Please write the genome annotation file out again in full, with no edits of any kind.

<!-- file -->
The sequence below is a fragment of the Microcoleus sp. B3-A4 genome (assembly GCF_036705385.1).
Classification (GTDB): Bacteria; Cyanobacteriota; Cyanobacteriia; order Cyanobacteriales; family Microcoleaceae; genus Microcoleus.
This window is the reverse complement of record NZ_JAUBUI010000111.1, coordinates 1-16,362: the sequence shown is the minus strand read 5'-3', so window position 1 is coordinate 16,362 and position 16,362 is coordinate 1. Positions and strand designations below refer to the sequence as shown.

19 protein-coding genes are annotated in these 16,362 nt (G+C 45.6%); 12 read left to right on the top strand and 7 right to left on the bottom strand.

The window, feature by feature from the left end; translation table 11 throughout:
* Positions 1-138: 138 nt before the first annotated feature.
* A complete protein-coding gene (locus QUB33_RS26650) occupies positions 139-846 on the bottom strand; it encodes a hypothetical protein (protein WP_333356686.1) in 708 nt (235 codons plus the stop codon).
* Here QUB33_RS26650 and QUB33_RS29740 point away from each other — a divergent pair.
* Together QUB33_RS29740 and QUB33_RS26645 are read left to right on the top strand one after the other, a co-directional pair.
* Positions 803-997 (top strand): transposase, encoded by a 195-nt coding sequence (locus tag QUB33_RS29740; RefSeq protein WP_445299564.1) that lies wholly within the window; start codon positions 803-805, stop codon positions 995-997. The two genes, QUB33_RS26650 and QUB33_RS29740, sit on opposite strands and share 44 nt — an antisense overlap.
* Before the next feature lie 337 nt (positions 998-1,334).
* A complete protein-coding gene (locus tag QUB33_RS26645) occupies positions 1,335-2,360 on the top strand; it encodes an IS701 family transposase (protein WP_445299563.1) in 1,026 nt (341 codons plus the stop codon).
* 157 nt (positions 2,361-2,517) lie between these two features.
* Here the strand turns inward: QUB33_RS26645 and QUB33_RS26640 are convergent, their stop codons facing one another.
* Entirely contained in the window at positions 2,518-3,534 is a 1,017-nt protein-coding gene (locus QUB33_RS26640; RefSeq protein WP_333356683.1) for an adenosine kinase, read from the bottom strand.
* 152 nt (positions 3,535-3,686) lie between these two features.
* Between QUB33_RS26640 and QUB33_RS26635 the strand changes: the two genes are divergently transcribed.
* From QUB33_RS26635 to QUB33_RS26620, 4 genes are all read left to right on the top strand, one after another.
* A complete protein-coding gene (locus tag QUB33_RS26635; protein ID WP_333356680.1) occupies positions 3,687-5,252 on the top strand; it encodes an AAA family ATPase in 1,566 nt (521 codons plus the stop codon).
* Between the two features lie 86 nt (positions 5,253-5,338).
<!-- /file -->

The sequence below is a fragment of the Microcoleus sp. B3-A4 genome (assembly GCF_036705385.1).
Classification (GTDB): Bacteria; Cyanobacteriota; Cyanobacteriia; order Cyanobacteriales; family Microcoleaceae; genus Microcoleus.
This window is the reverse complement of record NZ_JAUBUI010000111.1, coordinates 1-16,362: the sequence shown is the minus strand read 5'-3', so window position 1 is coordinate 16,362 and position 16,362 is coordinate 1. Positions and strand designations below refer to the sequence as shown.

19 protein-coding genes are annotated in these 16,362 nt (G+C 45.6%); 12 read left to right on the top strand and 7 right to left on the bottom strand.

The window, feature by feature from the left end; translation table 11 throughout:
* Positions 1-138: 138 nt before the first annotated feature.
* A complete protein-coding gene (locus QUB33_RS26650) occupies positions 139-846 on the bottom strand; it encodes a hypothetical protein (protein WP_333356686.1) in 708 nt (235 codons plus the stop codon).
* Here QUB33_RS26650 and QUB33_RS29740 point away from each other — a divergent pair.
* Together QUB33_RS29740 and QUB33_RS26645 are read left to right on the top strand one after the other, a co-directional pair.
* Positions 803-997 (top strand): transposase, encoded by a 195-nt coding sequence (locus tag QUB33_RS29740; RefSeq protein WP_445299564.1) that lies wholly within the window; start codon positions 803-805, stop codon positions 995-997. The two genes, QUB33_RS26650 and QUB33_RS29740, sit on opposite strands and share 44 nt — an antisense overlap.
* Before the next feature lie 337 nt (positions 998-1,334).
* A complete protein-coding gene (locus tag QUB33_RS26645) occupies positions 1,335-2,360 on the top strand; it encodes an IS701 family transposase (protein WP_445299563.1) in 1,026 nt (341 codons plus the stop codon).
* 157 nt (positions 2,361-2,517) lie between these two features.
* Here the strand turns inward: QUB33_RS26645 and QUB33_RS26640 are convergent, their stop codons facing one another.
* Entirely contained in the window at positions 2,518-3,534 is a 1,017-nt protein-coding gene (locus QUB33_RS26640; RefSeq protein WP_333356683.1) for an adenosine kinase, read from the bottom strand.
* 152 nt (positions 3,535-3,686) lie between these two features.
* Between QUB33_RS26640 and QUB33_RS26635 the strand changes: the two genes are divergently transcribed.
* From QUB33_RS26635 to QUB33_RS26620, 4 genes are all read left to right on the top strand, one after another.
* A complete protein-coding gene (locus tag QUB33_RS26635; protein ID WP_333356680.1) occupies positions 3,687-5,252 on the top strand; it encodes an AAA family ATPase in 1,566 nt (521 codons plus the stop codon).
* Between the two features lie 86 nt (positions 5,253-5,338).